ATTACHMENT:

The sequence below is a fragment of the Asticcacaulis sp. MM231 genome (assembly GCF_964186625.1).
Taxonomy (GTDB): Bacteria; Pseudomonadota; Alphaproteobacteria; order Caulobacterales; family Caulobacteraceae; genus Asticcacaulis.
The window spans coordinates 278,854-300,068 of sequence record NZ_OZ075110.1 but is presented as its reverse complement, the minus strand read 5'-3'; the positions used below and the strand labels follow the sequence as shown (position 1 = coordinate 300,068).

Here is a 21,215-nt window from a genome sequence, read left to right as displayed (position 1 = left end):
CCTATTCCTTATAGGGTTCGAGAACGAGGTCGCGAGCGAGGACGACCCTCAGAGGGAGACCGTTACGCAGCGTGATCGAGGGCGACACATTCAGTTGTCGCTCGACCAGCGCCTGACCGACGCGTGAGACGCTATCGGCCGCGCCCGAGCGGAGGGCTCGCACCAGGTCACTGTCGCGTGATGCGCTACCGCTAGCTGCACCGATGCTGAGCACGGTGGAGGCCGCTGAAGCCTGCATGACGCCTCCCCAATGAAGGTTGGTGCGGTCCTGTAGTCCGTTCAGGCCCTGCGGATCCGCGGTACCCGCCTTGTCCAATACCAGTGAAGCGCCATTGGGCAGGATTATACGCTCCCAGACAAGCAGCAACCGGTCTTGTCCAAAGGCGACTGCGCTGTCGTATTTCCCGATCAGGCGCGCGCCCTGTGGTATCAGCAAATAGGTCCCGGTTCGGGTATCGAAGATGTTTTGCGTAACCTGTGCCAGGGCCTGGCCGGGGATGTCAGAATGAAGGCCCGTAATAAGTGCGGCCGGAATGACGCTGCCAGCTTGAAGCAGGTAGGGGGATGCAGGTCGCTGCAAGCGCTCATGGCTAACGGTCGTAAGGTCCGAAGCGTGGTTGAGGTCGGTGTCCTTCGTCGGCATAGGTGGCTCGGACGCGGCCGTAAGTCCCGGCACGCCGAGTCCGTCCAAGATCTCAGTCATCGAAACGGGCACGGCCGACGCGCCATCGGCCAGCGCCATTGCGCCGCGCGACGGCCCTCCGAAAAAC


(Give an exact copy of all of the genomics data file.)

The sequence below is a fragment of the Asticcacaulis sp. MM231 genome (assembly GCF_964186625.1).
Taxonomy (GTDB): Bacteria; Pseudomonadota; Alphaproteobacteria; order Caulobacterales; family Caulobacteraceae; genus Asticcacaulis.
The window spans coordinates 278,854-300,068 of sequence record NZ_OZ075110.1 but is presented as its reverse complement, the minus strand read 5'-3'; the positions used below and the strand labels follow the sequence as shown (position 1 = coordinate 300,068).

Here is a 21,215-nt window from a genome sequence, read left to right as displayed (position 1 = left end):
CCTATTCCTTATAGGGTTCGAGAACGAGGTCGCGAGCGAGGACGACCCTCAGAGGGAGACCGTTACGCAGCGTGATCGAGGGCGACACATTCAGTTGTCGCTCGACCAGCGCCTGACCGACGCGTGAGACGCTATCGGCCGCGCCCGAGCGGAGGGCTCGCACCAGGTCACTGTCGCGTGATGCGCTACCGCTAGCTGCACCGATGCTGAGCACGGTGGAGGCCGCTGAAGCCTGCATGACGCCTCCCCAATGAAGGTTGGTGCGGTCCTGTAGTCCGTTCAGGCCCTGCGGATCCGCGGTACCCGCCTTGTCCAATACCAGTGAAGCGCCATTGGGCAGGATTATACGCTCCCAGACAAGCAGCAACCGGTCTTGTCCAAAGGCGACTGCGCTGTCGTATTTCCCGATCAGGCGCGCGCCCTGTGGTATCAGCAAATAGGTCCCGGTTCGGGTATCGAAGATGTTTTGCGTAACCTGTGCCAGGGCCTGGCCGGGGATGTCAGAATGAAGGCCCGTAATAAGTGCGGCCGGAATGACGCTGCCAGCTTGAAGCAGGTAGGGGGATGCAGGTCGCTGCAAGCGCTCATGGCTAACGGTCGTAAGGTCCGAAGCGTGGTTGAGGTCGGTGTCCTTCGTCGGCATAGGTGGCTCGGACGCGGCCGTAAGTCCCGGCACGCCGAGTCCGTCCAAGATCTCAGTCATCGAAACGGGCACGGCCGACGCGCCATCGGCCAGCGCCATTGCGCCGCGCGACGGCCCTCCGAAAAAC